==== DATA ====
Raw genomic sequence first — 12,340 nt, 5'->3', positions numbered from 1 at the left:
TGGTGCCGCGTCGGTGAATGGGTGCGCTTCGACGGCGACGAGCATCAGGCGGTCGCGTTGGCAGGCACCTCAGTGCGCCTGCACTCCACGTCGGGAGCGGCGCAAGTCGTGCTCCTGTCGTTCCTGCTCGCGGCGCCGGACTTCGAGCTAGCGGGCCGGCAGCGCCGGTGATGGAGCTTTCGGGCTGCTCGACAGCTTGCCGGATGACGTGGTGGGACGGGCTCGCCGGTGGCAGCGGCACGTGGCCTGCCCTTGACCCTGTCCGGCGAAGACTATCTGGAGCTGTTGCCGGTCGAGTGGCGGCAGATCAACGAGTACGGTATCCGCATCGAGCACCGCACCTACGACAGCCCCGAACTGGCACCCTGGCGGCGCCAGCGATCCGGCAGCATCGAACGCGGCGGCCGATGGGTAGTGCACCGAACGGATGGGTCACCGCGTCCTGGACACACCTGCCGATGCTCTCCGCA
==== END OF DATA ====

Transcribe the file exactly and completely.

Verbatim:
Raw genomic sequence first — 12,340 nt, 5'->3', positions numbered from 1 at the left:
TGGTGCCGCGTCGGTGAATGGGTGCGCTTCGACGGCGACGAGCATCAGGCGGTCGCGTTGGCAGGCACCTCAGTGCGCCTGCACTCCACGTCGGGAGCGGCGCAAGTCGTGCTCCTGTCGTTCCTGCTCGCGGCGCCGGACTTCGAGCTAGCGGGCCGGCAGCGCCGGTGATGGAGCTTTCGGGCTGCTCGACAGCTTGCCGGATGACGTGGTGGGACGGGCTCGCCGGTGGCAGCGGCACGTGGCCTGCCCTTGACCCTGTCCGGCGAAGACTATCTGGAGCTGTTGCCGGTCGAGTGGCGGCAGATCAACGAGTACGGTATCCGCATCGAGCACCGCACCTACGACAGCCCCGAACTGGCACCCTGGCGGCGCCAGCGATCCGGCAGCATCGAACGCGGCGGCCGATGGGTAGTGCACCGAACGGATGGGTCACCGCGTCCTGGACACACCTGCCGATGCTCTCCGCA